Visas 101 by Guest Blogger Carmel A. Capati
Q: What is the process for someone to get a visa? What types of background checks are done? Is it difficult? Does it depend on the type of visa?
A: The short answer is it is more difficult for some than others to get a visa and getting a visa does not necessarily mean a person will be allowed to enter the US.
Coming to the US is not easy. It usually requires a person to first obtain a visa at a US embassy or consulate in their home county. If you recall from A Glimpse at Immigration, we defined a visa as “an official endorsement, obtained from an overseas US consul, certifying that the holder has been examined and is permitted to seek admission to the US at a designated port of entry.”
The US offers many, many different kinds of visas for which someone might be eligible to apply (e.g. student, investor, skilled worker, religious worker). The type of visa one is seeking will determine where the process is initiated, the levels of clearances a person has to go through, and the number of agencies involved in the entire vetting process. For example, the process of obtaining a visa always involves the State Department and Homeland Security but could also involve the Labor Department and Health and Human Services. The two main categories of visas are immigrant visas which are visas that allow a person to stay in the US on a permanent basis and non-immigrant visas which are visas that allow someone to stay in the US for a temporary time or to fulfill a short-term purpose.
For citizens of certain countries, coming to the US is a little easier. In 1986, the US implemented the Visa Waiver Program (VWP) which waives the requirement for individuals of 38 countries* to get a visa. Nationals from countries with membership in the VWP are able to travel and stay in the US up to 90 days for purposes of tourism or business without a visa, provided other requirements are met. In return, those same VWP countries must afford US citizens the ability to travel to their countries for tourism or business for the same amount of time without having to get a visa as well. Over the years, the VWP has evolved into a security partnership among allies that allows the US to monitor and prevent bad actors from entering the country. Nationals from VWP countries must apply for travel authorization through the Electronic System for Travel Authorization (ESTA).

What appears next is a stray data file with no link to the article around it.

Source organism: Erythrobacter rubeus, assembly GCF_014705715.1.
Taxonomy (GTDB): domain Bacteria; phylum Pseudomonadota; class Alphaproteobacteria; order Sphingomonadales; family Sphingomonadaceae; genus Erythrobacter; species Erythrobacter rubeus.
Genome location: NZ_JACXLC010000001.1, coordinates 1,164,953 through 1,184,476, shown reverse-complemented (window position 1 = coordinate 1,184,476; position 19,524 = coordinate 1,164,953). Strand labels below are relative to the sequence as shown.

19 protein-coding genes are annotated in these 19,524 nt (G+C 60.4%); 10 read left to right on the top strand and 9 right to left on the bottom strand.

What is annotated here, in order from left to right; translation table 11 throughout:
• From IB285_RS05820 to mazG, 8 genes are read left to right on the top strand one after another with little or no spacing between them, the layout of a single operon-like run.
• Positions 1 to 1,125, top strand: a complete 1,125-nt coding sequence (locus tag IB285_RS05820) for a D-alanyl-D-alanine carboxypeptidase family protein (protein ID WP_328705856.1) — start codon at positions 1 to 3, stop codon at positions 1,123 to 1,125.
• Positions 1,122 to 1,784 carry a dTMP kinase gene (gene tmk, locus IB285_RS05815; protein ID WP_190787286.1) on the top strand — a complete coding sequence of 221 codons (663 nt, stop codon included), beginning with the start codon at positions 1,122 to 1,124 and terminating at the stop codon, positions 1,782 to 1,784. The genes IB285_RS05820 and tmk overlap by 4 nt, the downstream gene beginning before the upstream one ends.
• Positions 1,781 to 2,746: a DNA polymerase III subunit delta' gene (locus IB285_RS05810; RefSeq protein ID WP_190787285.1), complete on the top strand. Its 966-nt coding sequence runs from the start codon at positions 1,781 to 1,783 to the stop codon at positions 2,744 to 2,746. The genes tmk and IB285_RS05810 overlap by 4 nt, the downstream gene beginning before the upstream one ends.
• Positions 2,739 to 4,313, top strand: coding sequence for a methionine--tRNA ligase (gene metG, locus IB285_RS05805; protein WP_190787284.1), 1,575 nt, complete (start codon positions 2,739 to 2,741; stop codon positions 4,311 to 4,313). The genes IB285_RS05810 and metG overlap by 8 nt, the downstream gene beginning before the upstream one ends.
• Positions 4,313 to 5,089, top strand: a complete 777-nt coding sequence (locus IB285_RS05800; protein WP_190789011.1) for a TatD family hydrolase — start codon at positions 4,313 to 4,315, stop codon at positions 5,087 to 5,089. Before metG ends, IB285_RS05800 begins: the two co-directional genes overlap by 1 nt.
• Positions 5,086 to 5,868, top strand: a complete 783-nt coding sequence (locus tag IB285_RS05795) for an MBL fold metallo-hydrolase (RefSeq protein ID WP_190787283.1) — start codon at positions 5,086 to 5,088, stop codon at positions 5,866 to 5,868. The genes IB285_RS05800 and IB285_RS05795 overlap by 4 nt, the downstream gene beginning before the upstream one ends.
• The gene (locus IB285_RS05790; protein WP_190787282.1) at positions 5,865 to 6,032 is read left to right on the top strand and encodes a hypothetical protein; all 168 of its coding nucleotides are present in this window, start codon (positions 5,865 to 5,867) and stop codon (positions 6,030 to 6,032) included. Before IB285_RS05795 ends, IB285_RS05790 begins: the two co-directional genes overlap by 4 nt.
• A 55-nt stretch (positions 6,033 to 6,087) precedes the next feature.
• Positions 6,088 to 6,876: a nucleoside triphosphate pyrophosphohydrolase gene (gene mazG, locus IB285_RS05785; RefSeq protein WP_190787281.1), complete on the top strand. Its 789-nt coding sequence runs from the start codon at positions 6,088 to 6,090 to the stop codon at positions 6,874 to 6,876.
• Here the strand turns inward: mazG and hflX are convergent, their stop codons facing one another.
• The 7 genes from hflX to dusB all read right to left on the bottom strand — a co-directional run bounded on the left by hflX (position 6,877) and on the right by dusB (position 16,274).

Once a person gets a visa, it is not a guarantee she will be admitted to the US. Under the Immigration and Nationality Act or INA, there is a presumption that all people who want to come to the US are immigrants. (INA 214(b)) Therefore, an individual with a valid non-immigrant visa (e.g. tourist) who presents herself at the border has the burden to prove she is in fact a non-immigrant who does not intend to stay in the US permanently.
If you recall our terms from A Glimpse at Immigration, admission means “the process of permitting someone to be physically and legally in the US.” Admission is part of the inspection process a person must go through when presenting himself at an entry port. It entails being “inspected” or interviewed by a Customs and Border Patrol (CBP) agent.
Upon inspection at a port of entry, several outcomes could occur which many of us tragically witnessed unfold at airports around the country just last month with President Trump’s Executive Order and travel ban. I will save that segment for a follow-up blog incorporating practical examples.
*The countries currently included in VWP include Andorra, Australia, Austria, Belgium, Brunei, Chile, Czech Republic, Denmark, Estonia, Finland, France, Germany, Greece, Hungary, Iceland, Ireland, Italy, Japan, Latvia, Liechtenstein, Lithuania, Luxembourg, Malta, Monaco, Netherlands, New Zealand, Norway, Portugal, San Marino, Singapore, Slovakia, Slovenia, South Korea, Spain, Sweden, Switzerland, Taiwan, and United Kingdom. It should be noted that nationals of VWP countries who have traveled to or been present in Iran, Iraq, Sudan, Syria, Libya, Somalia and Yemen on or after March 1, 2011 (with limited exceptions for travel for diplomatic or military purposes in the service of a VWP country) are ineligible to come to the US under the VWP. In addition, nationals of VWP countries who are also nationals of Iran, Iraq, Sudan, or Syria are ineligible for a visa under the VWP.
For more information about visas or immigration in general, contact Attorney Capati at the Apeiron Law Group, 313 Price Place #108C, Madison WI 53705, www.apeironlaw.com. Attorney Capati can be reached by email at email@example.com or by phone at 608-886-3906.